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Valley Stream district owes $2M in mall tax dispute, judge says

Payments in lieu of taxes granted by the

Payments in lieu of taxes granted by the Hempstead Town IDA for the Green Acres Mall and an adjacent shopping center in Valley Stream spurred the school districts' dispute. Credit: Danielle Finkelstein

A Valley Stream school district must hand over more than $2 million in taxes it withheld from another district over a dispute that stems from tax incentives granted to the Green Acres Mall, a judge ruled on Thursday.

The Valley Stream Central High School District filed a lawsuit in June against one of its three feeder elementary districts, District 24, in state Supreme Court in Nassau, suing to recoup the money that District 24 withheld.

State Supreme Court Justice Jack Libert wrote in his decision that the elementary district “wrongfully withheld tax revenues” and that District 24 is prohibited from withholding taxes in the future, too. The district must pay more than $2 million in taxes, plus interest, the judge ruled.

Payments in lieu of taxes, or PILOTs, granted by the Hempstead Town Industrial Development Agency for the Green Acres Mall and Green Acres Commons, an adjacent shopping center, in Valley Stream spurred the dispute.

Currently, the school tax levy funding formula is calculated as if properties that receive PILOTs are off the tax rolls. But District 24, one of three elementary school districts that sends a portion of its tax levy to the high school district, believes the formula should account for PILOT properties.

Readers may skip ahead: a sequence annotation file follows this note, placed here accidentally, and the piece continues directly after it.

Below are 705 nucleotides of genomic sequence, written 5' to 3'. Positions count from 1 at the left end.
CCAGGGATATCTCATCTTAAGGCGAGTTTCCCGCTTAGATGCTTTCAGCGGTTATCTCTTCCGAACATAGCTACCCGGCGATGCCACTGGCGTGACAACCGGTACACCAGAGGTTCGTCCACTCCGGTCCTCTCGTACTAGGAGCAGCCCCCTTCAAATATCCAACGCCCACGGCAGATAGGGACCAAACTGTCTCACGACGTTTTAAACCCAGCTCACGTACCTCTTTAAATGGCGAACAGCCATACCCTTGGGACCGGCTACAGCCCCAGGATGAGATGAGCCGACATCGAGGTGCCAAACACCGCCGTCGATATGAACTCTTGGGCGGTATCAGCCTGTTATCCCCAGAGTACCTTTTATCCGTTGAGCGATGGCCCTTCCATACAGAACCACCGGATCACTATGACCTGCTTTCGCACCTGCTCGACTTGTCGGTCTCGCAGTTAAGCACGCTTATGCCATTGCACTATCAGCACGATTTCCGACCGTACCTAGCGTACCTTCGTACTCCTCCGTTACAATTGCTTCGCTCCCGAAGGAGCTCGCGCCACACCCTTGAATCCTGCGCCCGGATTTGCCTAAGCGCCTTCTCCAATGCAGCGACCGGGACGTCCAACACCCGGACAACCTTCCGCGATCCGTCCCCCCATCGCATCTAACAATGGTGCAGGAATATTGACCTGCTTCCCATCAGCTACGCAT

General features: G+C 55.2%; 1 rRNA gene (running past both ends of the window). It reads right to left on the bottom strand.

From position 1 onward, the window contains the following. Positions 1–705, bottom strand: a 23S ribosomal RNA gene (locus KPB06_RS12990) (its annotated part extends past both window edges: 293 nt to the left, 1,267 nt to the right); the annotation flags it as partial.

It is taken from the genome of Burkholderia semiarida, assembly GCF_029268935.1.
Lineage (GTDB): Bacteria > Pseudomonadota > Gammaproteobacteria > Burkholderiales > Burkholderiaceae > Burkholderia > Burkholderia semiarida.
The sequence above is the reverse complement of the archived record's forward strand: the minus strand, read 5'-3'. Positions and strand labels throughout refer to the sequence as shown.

In May, District 24 withheld the taxes from the high school district, prompting the lawsuit. The money has remained in a custodial account during the court case.

“While we understand the judge’s decision, Valley Stream 24 is not done fighting for its residents in an effort to right an undeniable wrong,” Matthew J. Mehnert, an attorney representing District 24, said in a statement.

He did not say whether the district would appeal the decision.

Lawyers for the high school district applauded the judge’s decision, but added that the need to litigate was an “unfortunate expenditure.”

“Those monies should have been expended on student needs,” John Gross and Carrie Anne Tondo wrote.

The high school district also had asked Libert to force three members of District 24’s board of education who also are on the high school’s board to recuse themselves from discussions and votes about the lawsuit. The board members have voluntarily recused themselves, and Libert dismissed that part of the case in his decision because it no longer applies. Mehnert said the district would not appeal that part of the decision.

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